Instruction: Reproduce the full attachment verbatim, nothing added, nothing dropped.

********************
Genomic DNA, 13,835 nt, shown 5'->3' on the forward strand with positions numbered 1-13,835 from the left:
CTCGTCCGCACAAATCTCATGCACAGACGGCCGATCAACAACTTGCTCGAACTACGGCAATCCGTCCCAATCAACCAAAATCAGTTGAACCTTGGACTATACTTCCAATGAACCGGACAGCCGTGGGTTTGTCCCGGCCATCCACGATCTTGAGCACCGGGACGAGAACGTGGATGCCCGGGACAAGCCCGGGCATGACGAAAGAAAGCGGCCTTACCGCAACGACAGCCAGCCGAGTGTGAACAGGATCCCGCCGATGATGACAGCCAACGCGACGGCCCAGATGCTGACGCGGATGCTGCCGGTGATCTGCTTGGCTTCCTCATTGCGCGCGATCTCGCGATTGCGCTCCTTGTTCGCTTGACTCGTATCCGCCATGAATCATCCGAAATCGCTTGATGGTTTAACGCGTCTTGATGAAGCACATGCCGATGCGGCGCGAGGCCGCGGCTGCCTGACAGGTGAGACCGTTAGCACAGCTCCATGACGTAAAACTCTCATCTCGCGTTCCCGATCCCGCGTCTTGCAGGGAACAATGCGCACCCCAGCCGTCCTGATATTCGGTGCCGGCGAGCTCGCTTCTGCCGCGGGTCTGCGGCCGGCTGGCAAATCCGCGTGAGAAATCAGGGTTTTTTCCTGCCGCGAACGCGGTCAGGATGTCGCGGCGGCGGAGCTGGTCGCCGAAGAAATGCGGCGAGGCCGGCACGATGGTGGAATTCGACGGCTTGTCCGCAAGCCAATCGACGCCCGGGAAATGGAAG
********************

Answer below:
Genomic DNA, 13,835 nt, shown 5'->3' on the forward strand with positions numbered 1-13,835 from the left:
CTCGTCCGCACAAATCTCATGCACAGACGGCCGATCAACAACTTGCTCGAACTACGGCAATCCGTCCCAATCAACCAAAATCAGTTGAACCTTGGACTATACTTCCAATGAACCGGACAGCCGTGGGTTTGTCCCGGCCATCCACGATCTTGAGCACCGGGACGAGAACGTGGATGCCCGGGACAAGCCCGGGCATGACGAAAGAAAGCGGCCTTACCGCAACGACAGCCAGCCGAGTGTGAACAGGATCCCGCCGATGATGACAGCCAACGCGACGGCCCAGATGCTGACGCGGATGCTGCCGGTGATCTGCTTGGCTTCCTCATTGCGCGCGATCTCGCGATTGCGCTCCTTGTTCGCTTGACTCGTATCCGCCATGAATCATCCGAAATCGCTTGATGGTTTAACGCGTCTTGATGAAGCACATGCCGATGCGGCGCGAGGCCGCGGCTGCCTGACAGGTGAGACCGTTAGCACAGCTCCATGACGTAAAACTCTCATCTCGCGTTCCCGATCCCGCGTCTTGCAGGGAACAATGCGCACCCCAGCCGTCCTGATATTCGGTGCCGGCGAGCTCGCTTCTGCCGCGGGTCTGCGGCCGGCTGGCAAATCCGCGTGAGAAATCAGGGTTTTTTCCTGCCGCGAACGCGGTCAGGATGTCGCGGCGGCGGAGCTGGTCGCCGAAGAAATGCGGCGAGGCCGGCACGATGGTGGAATTCGACGGCTTGTCCGCAAGCCAATCGACGCCCGGGAAATGGAAG